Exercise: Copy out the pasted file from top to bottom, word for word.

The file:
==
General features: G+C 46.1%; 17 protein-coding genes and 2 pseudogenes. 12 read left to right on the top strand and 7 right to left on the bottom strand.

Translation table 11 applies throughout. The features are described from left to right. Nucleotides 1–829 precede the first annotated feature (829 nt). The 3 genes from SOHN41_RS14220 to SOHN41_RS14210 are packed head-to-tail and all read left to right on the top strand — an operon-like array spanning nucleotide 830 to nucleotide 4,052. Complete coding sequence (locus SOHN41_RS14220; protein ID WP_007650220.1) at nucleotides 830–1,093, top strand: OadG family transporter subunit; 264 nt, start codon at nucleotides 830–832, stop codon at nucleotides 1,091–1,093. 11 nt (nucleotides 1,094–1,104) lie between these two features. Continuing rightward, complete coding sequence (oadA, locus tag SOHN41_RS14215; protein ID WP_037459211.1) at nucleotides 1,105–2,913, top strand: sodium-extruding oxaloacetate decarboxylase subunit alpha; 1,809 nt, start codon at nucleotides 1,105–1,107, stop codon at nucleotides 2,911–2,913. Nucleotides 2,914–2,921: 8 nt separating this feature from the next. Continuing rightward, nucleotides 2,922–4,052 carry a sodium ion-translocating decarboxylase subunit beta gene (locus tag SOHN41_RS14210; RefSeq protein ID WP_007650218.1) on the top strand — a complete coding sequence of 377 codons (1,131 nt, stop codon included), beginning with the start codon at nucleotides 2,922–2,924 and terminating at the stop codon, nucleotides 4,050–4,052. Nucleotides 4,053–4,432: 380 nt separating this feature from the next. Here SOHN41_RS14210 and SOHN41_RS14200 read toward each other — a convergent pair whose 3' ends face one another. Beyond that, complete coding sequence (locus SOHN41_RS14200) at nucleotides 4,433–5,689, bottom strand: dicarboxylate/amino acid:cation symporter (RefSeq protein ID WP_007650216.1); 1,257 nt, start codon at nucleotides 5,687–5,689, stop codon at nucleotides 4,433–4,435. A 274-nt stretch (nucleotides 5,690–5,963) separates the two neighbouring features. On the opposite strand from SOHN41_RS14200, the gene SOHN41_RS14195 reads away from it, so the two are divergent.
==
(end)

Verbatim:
General features: G+C 46.1%; 17 protein-coding genes and 2 pseudogenes. 12 read left to right on the top strand and 7 right to left on the bottom strand.

Translation table 11 applies throughout. The features are described from left to right. Nucleotides 1–829 precede the first annotated feature (829 nt). The 3 genes from SOHN41_RS14220 to SOHN41_RS14210 are packed head-to-tail and all read left to right on the top strand — an operon-like array spanning nucleotide 830 to nucleotide 4,052. Complete coding sequence (locus SOHN41_RS14220; protein ID WP_007650220.1) at nucleotides 830–1,093, top strand: OadG family transporter subunit; 264 nt, start codon at nucleotides 830–832, stop codon at nucleotides 1,091–1,093. 11 nt (nucleotides 1,094–1,104) lie between these two features. Continuing rightward, complete coding sequence (oadA, locus tag SOHN41_RS14215; protein ID WP_037459211.1) at nucleotides 1,105–2,913, top strand: sodium-extruding oxaloacetate decarboxylase subunit alpha; 1,809 nt, start codon at nucleotides 1,105–1,107, stop codon at nucleotides 2,911–2,913. Nucleotides 2,914–2,921: 8 nt separating this feature from the next. Continuing rightward, nucleotides 2,922–4,052 carry a sodium ion-translocating decarboxylase subunit beta gene (locus tag SOHN41_RS14210; RefSeq protein ID WP_007650218.1) on the top strand — a complete coding sequence of 377 codons (1,131 nt, stop codon included), beginning with the start codon at nucleotides 2,922–2,924 and terminating at the stop codon, nucleotides 4,050–4,052. Nucleotides 4,053–4,432: 380 nt separating this feature from the next. Here SOHN41_RS14210 and SOHN41_RS14200 read toward each other — a convergent pair whose 3' ends face one another. Beyond that, complete coding sequence (locus SOHN41_RS14200) at nucleotides 4,433–5,689, bottom strand: dicarboxylate/amino acid:cation symporter (RefSeq protein ID WP_007650216.1); 1,257 nt, start codon at nucleotides 5,687–5,689, stop codon at nucleotides 4,433–4,435. A 274-nt stretch (nucleotides 5,690–5,963) separates the two neighbouring features. On the opposite strand from SOHN41_RS14200, the gene SOHN41_RS14195 reads away from it, so the two are divergent.